3. Measurements of moisture contents in the masonry

      Measurements of moisture contents in the masonry were made in parallel in 9 points - special openings 20cm deep and 0,8cm wide protected from weather conditions by the rubber stoppers. Their location is shown on the Fig. 3. The investigations of moisture contents had to be conducted in a non-invasive way because of the monumental character of the building. That was why, evaluation of moisture contents was made only indirectly by measurements of relative air humidity in the openings. Measurements were made in June - 10 times at regular 3 days intervals with use of the electronic meter Almemo. It was found that mean relative air humidity in the holes was on the high level 88-98% (Table 2), while mean relative air humidity in the surrounding of the building was equal to 52% and mean temperature to 19oC. Moreover, air humidity in the openings was on the constant level regardless of weather summer conditions. In the opinion of the authors, that was related with luck of any antimoisture protection by many years and big mass of the wall causing considerable "moisture inertia" of the building. The results showed that the highest humidity of the masonry had been permanently over the hygroscopic range.

      In order to estimate humidity of the masonry in the surrounding of the openings, first one determined maximal saturation in normal conditions for small probes of brick used in the monumental masonry - medieval one and one coming from the 19th century reconstruction. Results are shown in Table 1 as a mean of six probes. Next one made sorption isotherms for contemporary brick of average compressive strength 15MPa and 30MPa comparing humidity of the probes in different stationary hygro-thermal conditions (T=20oC) with relative air humidity in the drilled openings of the identical diameter as those ones in the masonry (Fig. 4). These sorption isotherms were obtained as an averaging result from 6 probes according to the relation [2,4]

      , (1)

      where: u - water contents in material; j - relative air humidity; a,b - material dependent coefficients.

      The mentioned types of brick had maximal saturation close to the old ones (Table 1). So results for the brick of strength 15MPa were attributed to the older one and the brick of strength 30 MPa to the younger one. The brick of the worse quality was able to store about 5-10 times more moisture in comparison with the second type of brick in the same conditions. On the basis of these investigations one found that the medieval older brick in the surrounding of the openings had humidity within the range of 3-10,6 percentages by weight and the 19th century brick within the range of 0,6-1,7 percentage by weight (Table 2). It should be mentioned that the considerations presented above are only an estimation because connections between relative air humidity in the pores of material and its total humidity are not unique for high moisture contents. It is caused among other things by occurrence of hysteresis loop in sorption process and by the fact that considerable changes of total moisture contents in material accompany small changes of relative air humidity in its pores over the hygroscopic range (for example [1,5]). However, it could be found that total humidity of the building was permanently on the high level often over the hygroscopic range regardless of the weather conditions so, in order to better the technical state and the general looks of the masonry, the humidity level had to be reduced.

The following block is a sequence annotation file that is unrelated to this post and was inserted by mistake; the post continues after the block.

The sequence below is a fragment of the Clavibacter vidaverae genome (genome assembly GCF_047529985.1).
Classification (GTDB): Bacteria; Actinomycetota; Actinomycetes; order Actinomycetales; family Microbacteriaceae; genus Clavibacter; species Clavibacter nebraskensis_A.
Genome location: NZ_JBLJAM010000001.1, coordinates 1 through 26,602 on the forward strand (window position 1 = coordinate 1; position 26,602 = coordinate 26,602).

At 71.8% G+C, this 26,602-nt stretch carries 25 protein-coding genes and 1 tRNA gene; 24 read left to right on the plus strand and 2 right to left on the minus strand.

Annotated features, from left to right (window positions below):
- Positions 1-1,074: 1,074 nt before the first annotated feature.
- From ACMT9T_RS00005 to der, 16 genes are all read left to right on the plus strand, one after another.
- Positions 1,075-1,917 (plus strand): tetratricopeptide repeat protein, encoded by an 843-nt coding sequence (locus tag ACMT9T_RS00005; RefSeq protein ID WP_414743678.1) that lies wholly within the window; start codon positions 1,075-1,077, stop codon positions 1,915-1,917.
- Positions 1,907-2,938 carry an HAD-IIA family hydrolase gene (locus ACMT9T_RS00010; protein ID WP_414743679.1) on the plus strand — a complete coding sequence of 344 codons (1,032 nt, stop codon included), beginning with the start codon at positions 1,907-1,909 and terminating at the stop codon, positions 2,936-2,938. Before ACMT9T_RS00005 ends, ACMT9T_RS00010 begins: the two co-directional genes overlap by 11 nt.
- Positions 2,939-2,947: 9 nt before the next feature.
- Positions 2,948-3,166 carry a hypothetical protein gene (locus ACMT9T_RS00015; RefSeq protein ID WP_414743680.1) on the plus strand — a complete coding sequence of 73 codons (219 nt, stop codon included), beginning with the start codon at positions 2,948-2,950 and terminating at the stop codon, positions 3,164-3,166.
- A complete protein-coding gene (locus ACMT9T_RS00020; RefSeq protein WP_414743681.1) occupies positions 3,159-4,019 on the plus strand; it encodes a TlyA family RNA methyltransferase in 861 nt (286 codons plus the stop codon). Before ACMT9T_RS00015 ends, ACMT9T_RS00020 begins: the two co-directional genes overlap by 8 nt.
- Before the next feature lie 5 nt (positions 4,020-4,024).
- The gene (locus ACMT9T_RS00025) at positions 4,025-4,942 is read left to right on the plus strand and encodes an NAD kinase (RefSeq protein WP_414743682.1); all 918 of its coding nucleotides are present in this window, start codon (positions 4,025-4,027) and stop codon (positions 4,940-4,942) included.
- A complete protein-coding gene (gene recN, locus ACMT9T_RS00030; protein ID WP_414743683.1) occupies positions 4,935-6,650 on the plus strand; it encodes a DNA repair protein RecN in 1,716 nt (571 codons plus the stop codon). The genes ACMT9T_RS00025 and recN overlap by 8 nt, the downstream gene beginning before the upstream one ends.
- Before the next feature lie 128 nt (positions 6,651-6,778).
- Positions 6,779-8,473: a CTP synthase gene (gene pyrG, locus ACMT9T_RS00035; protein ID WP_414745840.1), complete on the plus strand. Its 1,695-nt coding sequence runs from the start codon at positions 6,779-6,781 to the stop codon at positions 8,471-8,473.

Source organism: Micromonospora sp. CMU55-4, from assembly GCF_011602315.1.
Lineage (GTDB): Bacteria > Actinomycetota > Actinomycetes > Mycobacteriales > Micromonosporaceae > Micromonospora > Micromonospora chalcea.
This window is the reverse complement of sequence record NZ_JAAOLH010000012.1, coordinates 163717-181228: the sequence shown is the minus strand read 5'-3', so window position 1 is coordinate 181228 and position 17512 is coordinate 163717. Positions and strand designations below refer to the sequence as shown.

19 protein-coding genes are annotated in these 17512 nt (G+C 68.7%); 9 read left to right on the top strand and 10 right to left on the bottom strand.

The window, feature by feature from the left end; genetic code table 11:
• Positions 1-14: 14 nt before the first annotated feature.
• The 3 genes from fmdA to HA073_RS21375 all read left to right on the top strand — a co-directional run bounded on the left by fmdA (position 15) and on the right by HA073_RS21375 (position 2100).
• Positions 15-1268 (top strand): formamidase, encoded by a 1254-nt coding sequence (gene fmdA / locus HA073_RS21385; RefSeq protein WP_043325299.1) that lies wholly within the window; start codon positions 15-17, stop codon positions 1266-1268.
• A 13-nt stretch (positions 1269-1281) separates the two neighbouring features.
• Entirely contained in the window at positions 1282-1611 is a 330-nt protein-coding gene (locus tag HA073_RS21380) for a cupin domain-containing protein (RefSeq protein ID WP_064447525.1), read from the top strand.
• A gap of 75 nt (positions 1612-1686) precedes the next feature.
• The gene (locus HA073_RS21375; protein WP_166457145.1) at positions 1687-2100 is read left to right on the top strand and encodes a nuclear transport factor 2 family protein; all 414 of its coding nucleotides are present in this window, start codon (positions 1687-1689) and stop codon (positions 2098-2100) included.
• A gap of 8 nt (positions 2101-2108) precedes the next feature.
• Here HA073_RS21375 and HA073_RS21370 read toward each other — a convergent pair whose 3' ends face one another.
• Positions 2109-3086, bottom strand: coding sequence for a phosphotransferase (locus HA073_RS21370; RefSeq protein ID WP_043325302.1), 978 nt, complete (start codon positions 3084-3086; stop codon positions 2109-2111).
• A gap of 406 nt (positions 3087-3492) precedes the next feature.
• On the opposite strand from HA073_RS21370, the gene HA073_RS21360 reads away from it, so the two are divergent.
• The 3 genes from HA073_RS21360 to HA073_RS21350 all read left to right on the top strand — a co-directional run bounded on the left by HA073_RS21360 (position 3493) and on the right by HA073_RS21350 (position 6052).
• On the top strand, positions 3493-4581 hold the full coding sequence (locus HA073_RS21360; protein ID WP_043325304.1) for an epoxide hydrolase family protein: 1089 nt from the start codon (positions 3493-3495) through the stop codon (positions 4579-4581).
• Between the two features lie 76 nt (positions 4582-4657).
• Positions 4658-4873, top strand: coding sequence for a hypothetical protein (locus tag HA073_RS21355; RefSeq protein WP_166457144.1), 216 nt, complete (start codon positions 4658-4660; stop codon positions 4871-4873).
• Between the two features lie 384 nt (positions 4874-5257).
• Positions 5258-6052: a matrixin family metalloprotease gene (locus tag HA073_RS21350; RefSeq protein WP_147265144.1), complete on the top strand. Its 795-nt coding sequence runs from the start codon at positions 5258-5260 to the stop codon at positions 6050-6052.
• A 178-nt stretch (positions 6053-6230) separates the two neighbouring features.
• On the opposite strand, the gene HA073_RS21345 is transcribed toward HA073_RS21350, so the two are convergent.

Figure 4. Sorption isotherms of brick (on the left). Probes in the climatic chamber (on the right).

      Table 1. Mean maximal water contents in the brick probes used for the tests under the normal conditions. Mean relative air humidity in the openings drilled in the probes of contemporary brick during maximal saturation.

      Material

      Probes of the older brick

      Probes of the younger brick

      Probes of the contemporary brick
      fc,mean=15[MPa]

      Probes of the contemporary brick
      fc,mean=30[MPa]

      Mean maximal water contents [% by weight]

      14,3

      3,4

      18,5

      1,5

      Mean relative air humidity in the opening [%]

      -

      -

      99,3

      99,9

      Table 2. Mean relative air humidity in the openings drilled in the masonry and water contents estimated in their surrounding.

      No. of the opening

      1